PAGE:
When I was a kid, a gully was something behind someone’s house that filled up with water when it rained, and even though it seemed too gross to just walk in and swim in it, it was perfectly fine to swing into it from a rope haphazardly tied to a tree branch. There’s no app for that. Recent satellite imagery has revealed gullies on the asteroid Vesta, and researchers are now trying to figure out where they came from. Leave it to science to take all the fun out of gullies.
Mysteries are fun, though, and that’s what these eroded paths are, at least initially. NASA’s Dawn probe spent more than a year mapping Vesta’s surface from an altitude of 210 km., and finished this round of duties in September. Vesta is the second largest body in the asteroid belt between Mars and Jupiter. Jennifer Scully presented evidence at the American Geophysical Union Fall Meeting that, of the roughly 60 craters (10 km and wider) that she examined, 11 examples showed a series of complex paths cut into the rock, “They are longer and narrower. They also interconnect, branching off one another,” Ms. Scully explains. The remains of old Plinko games from extraterrestrial Price Is Right episodes?
The larger group of craters showed troughs with shapes and formations typical as the results of loose rocks or soil falling down the slope. These more detailed gullies look to be of liquid origin, even though an asteroid’s lack of atmosphere would boil any liquid on its surface immediately. Now a look beneath the surface may reveal further answers.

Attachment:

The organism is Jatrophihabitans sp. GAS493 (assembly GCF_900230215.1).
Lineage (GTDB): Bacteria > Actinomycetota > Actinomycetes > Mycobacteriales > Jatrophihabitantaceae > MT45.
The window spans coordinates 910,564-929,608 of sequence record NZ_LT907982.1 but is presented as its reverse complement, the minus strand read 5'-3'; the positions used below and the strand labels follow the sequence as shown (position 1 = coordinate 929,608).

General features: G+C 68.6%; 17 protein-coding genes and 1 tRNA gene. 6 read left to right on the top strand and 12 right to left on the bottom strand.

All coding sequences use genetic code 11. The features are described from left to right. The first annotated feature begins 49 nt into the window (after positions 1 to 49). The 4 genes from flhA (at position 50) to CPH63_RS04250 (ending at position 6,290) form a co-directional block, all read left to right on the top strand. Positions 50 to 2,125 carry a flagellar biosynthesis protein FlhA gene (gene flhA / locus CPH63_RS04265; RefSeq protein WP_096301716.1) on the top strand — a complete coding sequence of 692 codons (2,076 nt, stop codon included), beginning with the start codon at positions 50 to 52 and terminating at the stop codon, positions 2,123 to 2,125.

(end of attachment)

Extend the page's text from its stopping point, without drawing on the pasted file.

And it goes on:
Dawn mission principal investigator Prof. Chris Russell says, “It would be cool enough just a few meters or even some centimeters beneath the surface that water could be preserved for a long time. So we have some mechanisms like comets that might bring water to the surface — then it could be stored for some period of time.” The Cornelia depression, near the asteroid’s equator, contains the Type B gullies forming in dark materials covering certain areas of the crater, material that has been suggested to be similar to carbonaceious chondrite meteorites, which can indeed contain water. It’s also theorized that perhaps the crater-creating impact with another flying object could have released some of this liquid upon collision, allowing for temperature fluctuations that allowed the rivulets to form before everything boiled off into the ether.
It’s only a matter of time before they find a fossil of a paper boat nearby. I bet alien boats fly.